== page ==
"In every litigation, x x x, the manner and attitude of a trial judge are crucial to everyone concerned, the offended party, no less than the accused.  It is not for him to indulge or even to give the appearance of catering to the at-times human failing of yielding to first impressions. He is to refrain from reaching hasty conclusions or prejudging matters.  It would be deplorable if he lays himself open to the suspicion of reacting to feelings rather than to facts, of being imprisoned in the net of his own sympathies and predilections.  It must be obvious to the parties as well as the public that he follows the traditional mode of adjudication requiring that he hear both sides with patience and understanding to keep the risk of reaching an unjust decision at a minimum.  It is not necessary that he should possess marked proficiency in law, but it is essential that he is to hold the balance true.  What is equally important is that he should avoid any conduct that casts doubt on his impartiality.  What has been said is not merely a matter of judicial ethics.  It is impressed with constitutional significance."[13]

"What is required on the part of judges is objectivity.  An independent judiciary does not mean that judges can resolve specific disputes entirely as they please.  There are both implicit and explicit limits on the way judges perform their role.  Implicit limits include accepted legal values and the explicit limits are substantive and procedural rules of law."[14]

"The judge, even when he is free, is still not wholly free.  He is not to innovate at pleasure.  He is not a knight-errant, roaming at will in pursuit of his own ideal of beauty or of goodness.  He is to draw his inspiration from consecrated principles.  He is not to yield to spasmodic sentiment, to vague and unregulated benevolence.  He is to exercise a discretion informed by tradition, methodized by analogy, disciplined by system, and subordinate to the 'primordial necessity of order in the social life'."[15]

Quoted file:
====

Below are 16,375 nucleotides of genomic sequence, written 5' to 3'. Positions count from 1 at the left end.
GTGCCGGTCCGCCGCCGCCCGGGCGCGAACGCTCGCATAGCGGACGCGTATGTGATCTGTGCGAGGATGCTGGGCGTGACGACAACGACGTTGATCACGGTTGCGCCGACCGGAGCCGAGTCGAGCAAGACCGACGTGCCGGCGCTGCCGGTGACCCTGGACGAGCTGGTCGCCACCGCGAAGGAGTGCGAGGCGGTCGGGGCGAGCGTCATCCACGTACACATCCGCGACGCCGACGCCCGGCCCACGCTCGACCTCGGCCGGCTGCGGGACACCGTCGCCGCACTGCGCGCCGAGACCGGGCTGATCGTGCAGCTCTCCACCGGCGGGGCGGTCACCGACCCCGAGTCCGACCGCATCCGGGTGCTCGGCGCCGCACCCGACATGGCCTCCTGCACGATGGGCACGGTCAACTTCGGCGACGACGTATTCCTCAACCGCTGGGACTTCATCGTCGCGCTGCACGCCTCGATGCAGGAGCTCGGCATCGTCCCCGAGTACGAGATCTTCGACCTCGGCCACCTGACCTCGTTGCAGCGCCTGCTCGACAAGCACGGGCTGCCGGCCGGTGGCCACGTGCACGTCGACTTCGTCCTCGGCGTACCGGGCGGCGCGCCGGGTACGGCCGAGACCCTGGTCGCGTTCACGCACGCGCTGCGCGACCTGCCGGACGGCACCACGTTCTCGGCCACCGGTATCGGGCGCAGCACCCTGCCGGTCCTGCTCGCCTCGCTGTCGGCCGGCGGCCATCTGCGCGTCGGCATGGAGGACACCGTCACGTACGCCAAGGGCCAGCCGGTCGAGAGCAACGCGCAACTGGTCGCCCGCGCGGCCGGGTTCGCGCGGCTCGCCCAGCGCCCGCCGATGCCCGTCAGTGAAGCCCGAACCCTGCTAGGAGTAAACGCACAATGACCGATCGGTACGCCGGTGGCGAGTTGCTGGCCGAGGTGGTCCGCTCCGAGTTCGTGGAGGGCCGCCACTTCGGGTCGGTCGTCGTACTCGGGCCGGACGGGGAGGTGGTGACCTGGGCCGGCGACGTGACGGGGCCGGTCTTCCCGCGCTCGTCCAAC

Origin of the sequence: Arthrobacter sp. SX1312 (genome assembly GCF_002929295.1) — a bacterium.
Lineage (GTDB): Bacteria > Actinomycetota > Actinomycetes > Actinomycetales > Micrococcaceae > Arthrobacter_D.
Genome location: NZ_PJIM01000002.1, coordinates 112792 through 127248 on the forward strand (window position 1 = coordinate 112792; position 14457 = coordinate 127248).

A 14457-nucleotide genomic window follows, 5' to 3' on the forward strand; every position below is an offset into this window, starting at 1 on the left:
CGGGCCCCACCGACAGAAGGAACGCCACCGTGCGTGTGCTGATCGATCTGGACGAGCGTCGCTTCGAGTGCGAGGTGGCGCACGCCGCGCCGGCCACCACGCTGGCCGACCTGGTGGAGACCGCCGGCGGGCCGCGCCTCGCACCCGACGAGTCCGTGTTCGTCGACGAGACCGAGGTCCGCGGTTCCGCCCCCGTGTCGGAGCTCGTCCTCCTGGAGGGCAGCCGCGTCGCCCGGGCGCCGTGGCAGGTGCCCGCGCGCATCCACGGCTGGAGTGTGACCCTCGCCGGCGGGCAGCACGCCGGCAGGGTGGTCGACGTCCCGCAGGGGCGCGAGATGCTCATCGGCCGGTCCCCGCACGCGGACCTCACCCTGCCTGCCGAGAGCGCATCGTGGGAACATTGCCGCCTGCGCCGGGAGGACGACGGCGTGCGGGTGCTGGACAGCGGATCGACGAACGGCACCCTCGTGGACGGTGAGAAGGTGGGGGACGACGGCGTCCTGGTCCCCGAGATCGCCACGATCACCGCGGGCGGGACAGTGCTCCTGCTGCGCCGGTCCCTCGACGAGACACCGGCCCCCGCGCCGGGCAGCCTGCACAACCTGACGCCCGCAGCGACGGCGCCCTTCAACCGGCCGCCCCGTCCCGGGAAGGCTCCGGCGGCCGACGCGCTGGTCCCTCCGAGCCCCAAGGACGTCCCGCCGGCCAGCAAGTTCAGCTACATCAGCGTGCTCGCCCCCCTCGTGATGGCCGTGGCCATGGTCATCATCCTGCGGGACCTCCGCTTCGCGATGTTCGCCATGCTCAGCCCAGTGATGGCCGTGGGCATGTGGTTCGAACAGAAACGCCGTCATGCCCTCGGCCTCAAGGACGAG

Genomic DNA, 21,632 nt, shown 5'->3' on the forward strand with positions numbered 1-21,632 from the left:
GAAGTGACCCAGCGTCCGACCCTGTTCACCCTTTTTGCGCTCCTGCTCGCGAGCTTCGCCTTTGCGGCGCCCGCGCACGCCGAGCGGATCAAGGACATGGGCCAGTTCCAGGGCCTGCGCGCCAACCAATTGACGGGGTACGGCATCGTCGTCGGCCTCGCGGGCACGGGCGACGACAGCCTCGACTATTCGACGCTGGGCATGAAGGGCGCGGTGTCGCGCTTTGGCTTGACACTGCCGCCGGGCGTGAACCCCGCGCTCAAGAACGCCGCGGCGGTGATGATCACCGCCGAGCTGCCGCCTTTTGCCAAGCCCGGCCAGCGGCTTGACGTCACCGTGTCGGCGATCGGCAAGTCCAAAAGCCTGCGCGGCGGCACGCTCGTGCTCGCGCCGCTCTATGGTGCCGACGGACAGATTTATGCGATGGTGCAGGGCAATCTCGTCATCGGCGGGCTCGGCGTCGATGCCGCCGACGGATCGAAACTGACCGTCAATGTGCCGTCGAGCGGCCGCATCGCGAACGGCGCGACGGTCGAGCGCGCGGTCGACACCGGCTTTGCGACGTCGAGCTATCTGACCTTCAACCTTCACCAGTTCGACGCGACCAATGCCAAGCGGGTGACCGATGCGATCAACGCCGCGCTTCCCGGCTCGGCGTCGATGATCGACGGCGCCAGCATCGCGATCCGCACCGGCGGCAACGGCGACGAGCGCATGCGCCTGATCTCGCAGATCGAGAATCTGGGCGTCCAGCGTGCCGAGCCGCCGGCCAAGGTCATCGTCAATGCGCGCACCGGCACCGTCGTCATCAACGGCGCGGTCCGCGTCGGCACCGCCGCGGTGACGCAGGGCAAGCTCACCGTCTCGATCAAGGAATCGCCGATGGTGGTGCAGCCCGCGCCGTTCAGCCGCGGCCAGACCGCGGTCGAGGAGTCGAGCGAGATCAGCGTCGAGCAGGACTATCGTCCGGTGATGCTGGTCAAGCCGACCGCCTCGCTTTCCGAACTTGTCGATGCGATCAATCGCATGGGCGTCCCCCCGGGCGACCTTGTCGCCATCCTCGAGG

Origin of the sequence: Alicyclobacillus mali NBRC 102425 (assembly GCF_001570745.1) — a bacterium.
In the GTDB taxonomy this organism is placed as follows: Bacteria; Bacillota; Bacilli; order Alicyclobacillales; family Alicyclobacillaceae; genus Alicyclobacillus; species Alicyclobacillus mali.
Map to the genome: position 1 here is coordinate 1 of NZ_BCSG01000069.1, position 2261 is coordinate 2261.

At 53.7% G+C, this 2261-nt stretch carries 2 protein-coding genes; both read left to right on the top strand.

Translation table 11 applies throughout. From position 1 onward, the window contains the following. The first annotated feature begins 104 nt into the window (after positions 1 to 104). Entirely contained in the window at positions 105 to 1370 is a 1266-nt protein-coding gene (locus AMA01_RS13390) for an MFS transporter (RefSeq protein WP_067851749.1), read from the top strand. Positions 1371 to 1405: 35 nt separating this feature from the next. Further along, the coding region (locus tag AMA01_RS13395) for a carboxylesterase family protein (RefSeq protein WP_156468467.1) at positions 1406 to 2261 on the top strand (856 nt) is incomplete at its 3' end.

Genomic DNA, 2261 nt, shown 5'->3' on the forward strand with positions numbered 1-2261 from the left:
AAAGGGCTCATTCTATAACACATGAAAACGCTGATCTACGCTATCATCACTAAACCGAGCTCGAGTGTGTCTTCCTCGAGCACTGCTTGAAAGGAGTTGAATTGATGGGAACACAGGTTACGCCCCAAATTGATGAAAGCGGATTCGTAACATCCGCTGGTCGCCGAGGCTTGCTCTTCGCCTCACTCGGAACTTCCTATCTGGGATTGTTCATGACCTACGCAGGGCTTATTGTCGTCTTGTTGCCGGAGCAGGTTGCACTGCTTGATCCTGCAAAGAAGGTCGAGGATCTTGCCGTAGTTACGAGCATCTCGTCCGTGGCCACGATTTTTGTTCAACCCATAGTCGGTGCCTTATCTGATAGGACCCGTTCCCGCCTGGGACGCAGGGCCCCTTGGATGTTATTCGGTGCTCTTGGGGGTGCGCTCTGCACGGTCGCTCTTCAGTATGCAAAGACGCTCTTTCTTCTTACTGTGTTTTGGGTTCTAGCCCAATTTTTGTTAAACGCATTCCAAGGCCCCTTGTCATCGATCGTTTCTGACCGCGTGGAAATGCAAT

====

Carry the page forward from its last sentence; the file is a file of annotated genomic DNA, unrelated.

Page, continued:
In line with the Court's pronouncement in "In Re:  Petition for the Dismissal from Service and/or Disbarment of Judge Baltazar R. Dizon"[16] and borrowing the words therein, the decision to dismiss respondent judge took effect on September 19, 1994.  On the basis of the foregoing considerations, we feel he has been sufficiently punished for the administrative infraction. We, therefore, order his reinstatement.

WHEREFORE, IN VIEW OF THE FOREGOING, the motion for reconsideration is hereby GRANTED.  The Court's September 19, 1994 Decision is MODIFIED.  Respondent Judge Manuel T. Muro is considered suspended from office without pay for the period from September 19, 1994 to the date this Resolution is promulgated.  He may, therefore, be REINSTATED to office immediately.  Let a copy of this Resolution be attached to the respondent's personal record.